Energy Carbon EFM

We believe that climate change is the single biggest threat to our planet and that we must all play a part in tackling it.

The Energy Team oversees the actions being taken by the University to meet HEFCE carbon reduction targets of a 43 per cent reduction by 2020 (on a 2005 baseline). It is an ambitious challenge and we are responding with ambition and determination. We want to be a key player in leading the way in this important issue.

The way forward for us means we need to reduce our emissions down to 24,000 tonnes, while continuing to expand our activity as a University. A challenging target, but one that we are convinced can be achieved through proactive energy efficiency (below), behaviour change and self generation.

Our Energy Strategy document outlines how we aim to achieve our targets. This strategy is an initial strategy document provided by the University's consultant Arup, and it will continue to be developed as our work progresses.

Our targets and performance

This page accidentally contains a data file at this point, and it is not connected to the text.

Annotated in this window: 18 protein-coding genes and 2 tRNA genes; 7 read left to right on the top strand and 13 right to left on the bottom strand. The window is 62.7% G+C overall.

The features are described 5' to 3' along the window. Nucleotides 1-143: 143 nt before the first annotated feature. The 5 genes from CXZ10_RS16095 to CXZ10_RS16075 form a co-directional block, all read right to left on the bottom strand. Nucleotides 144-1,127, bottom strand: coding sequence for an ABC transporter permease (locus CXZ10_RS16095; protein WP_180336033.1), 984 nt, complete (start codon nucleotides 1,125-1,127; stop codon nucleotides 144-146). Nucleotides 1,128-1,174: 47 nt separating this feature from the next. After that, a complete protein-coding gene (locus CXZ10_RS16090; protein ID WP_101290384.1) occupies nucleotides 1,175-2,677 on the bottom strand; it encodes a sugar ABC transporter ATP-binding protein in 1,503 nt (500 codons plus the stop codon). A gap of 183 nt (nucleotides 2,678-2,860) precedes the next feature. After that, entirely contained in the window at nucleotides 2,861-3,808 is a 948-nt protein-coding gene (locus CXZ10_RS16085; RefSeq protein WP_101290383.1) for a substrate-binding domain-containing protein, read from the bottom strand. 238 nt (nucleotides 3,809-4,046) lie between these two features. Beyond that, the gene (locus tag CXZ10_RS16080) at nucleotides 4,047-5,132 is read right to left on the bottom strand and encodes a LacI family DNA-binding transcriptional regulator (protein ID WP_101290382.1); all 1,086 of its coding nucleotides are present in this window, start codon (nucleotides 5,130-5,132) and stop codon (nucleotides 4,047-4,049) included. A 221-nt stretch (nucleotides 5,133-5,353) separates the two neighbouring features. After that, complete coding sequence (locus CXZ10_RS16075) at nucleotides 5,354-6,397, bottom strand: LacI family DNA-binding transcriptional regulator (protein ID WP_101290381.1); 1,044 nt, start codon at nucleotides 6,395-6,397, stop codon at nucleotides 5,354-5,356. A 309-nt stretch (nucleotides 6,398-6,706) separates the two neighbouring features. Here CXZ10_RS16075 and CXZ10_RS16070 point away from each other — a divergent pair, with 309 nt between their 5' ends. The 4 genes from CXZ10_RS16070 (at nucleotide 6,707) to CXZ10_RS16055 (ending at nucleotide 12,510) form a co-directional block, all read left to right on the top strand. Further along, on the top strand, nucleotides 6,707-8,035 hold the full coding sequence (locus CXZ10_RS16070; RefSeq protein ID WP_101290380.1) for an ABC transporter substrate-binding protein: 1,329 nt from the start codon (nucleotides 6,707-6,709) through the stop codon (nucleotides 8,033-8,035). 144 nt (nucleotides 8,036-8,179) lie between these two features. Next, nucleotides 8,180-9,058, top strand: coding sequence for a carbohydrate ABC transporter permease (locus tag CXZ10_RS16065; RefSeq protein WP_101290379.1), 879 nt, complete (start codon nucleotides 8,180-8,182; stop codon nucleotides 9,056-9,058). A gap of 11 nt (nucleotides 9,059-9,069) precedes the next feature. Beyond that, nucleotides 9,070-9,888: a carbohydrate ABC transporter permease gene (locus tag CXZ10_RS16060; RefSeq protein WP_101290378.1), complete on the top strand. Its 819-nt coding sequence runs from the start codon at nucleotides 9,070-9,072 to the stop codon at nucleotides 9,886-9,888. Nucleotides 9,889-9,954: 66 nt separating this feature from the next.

• The carbon challenge for the University of Sheffield and the HE Sector
  • Our performance - reports

Energy efficiency

  • Salix fund - past and present
  • Environmental Controls project - reports
  • What you can do - how to suggest improvements

Behaviour Change

  • Green Impact
  • Environmental Champions
  • FAQs

Self-Generation (Renewables)

  • Current installations on campus (wind, solar, ground source)

Our carbon targets and performance

PR Carbon emissions from baseline to 2015-16

The University of Sheffield is committed to making a 43% reduction in carbon emissions by 2020 (against a 2005 baseline). This is in line with HEFCE's sector-level targets.

What we spend